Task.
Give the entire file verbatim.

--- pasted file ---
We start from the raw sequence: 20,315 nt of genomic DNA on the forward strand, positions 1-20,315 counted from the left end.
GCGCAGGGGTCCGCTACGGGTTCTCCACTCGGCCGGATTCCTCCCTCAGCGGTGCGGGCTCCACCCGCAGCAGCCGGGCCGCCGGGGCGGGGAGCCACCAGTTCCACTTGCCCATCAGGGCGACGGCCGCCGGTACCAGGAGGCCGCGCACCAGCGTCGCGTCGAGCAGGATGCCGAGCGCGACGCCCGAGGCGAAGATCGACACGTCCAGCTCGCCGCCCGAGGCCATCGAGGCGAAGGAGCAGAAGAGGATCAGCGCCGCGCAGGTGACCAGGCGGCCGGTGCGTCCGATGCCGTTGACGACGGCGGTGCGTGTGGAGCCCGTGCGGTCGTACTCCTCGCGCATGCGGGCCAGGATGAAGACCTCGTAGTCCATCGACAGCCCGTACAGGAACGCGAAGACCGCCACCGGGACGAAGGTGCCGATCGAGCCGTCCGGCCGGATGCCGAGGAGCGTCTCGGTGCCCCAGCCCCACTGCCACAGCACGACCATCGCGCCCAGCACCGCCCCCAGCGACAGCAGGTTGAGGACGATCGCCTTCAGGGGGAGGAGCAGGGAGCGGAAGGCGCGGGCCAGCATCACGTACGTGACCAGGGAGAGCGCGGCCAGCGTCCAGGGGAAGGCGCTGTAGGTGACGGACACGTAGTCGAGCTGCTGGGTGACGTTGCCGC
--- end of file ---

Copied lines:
We start from the raw sequence: 20,315 nt of genomic DNA on the forward strand, positions 1-20,315 counted from the left end.
GCGCAGGGGTCCGCTACGGGTTCTCCACTCGGCCGGATTCCTCCCTCAGCGGTGCGGGCTCCACCCGCAGCAGCCGGGCCGCCGGGGCGGGGAGCCACCAGTTCCACTTGCCCATCAGGGCGACGGCCGCCGGTACCAGGAGGCCGCGCACCAGCGTCGCGTCGAGCAGGATGCCGAGCGCGACGCCCGAGGCGAAGATCGACACGTCCAGCTCGCCGCCCGAGGCCATCGAGGCGAAGGAGCAGAAGAGGATCAGCGCCGCGCAGGTGACCAGGCGGCCGGTGCGTCCGATGCCGTTGACGACGGCGGTGCGTGTGGAGCCCGTGCGGTCGTACTCCTCGCGCATGCGGGCCAGGATGAAGACCTCGTAGTCCATCGACAGCCCGTACAGGAACGCGAAGACCGCCACCGGGACGAAGGTGCCGATCGAGCCGTCCGGCCGGATGCCGAGGAGCGTCTCGGTGCCCCAGCCCCACTGCCACAGCACGACCATCGCGCCCAGCACCGCCCCCAGCGACAGCAGGTTGAGGACGATCGCCTTCAGGGGGAGGAGCAGGGAGCGGAAGGCGCGGGCCAGCATCACGTACGTGACCAGGGAGAGCGCGGCCAGCGTCCAGGGGAAGGCGCTGTAGGTGACGGACACGTAGTCGAGCTGCTGGGTGACGTTGCCGC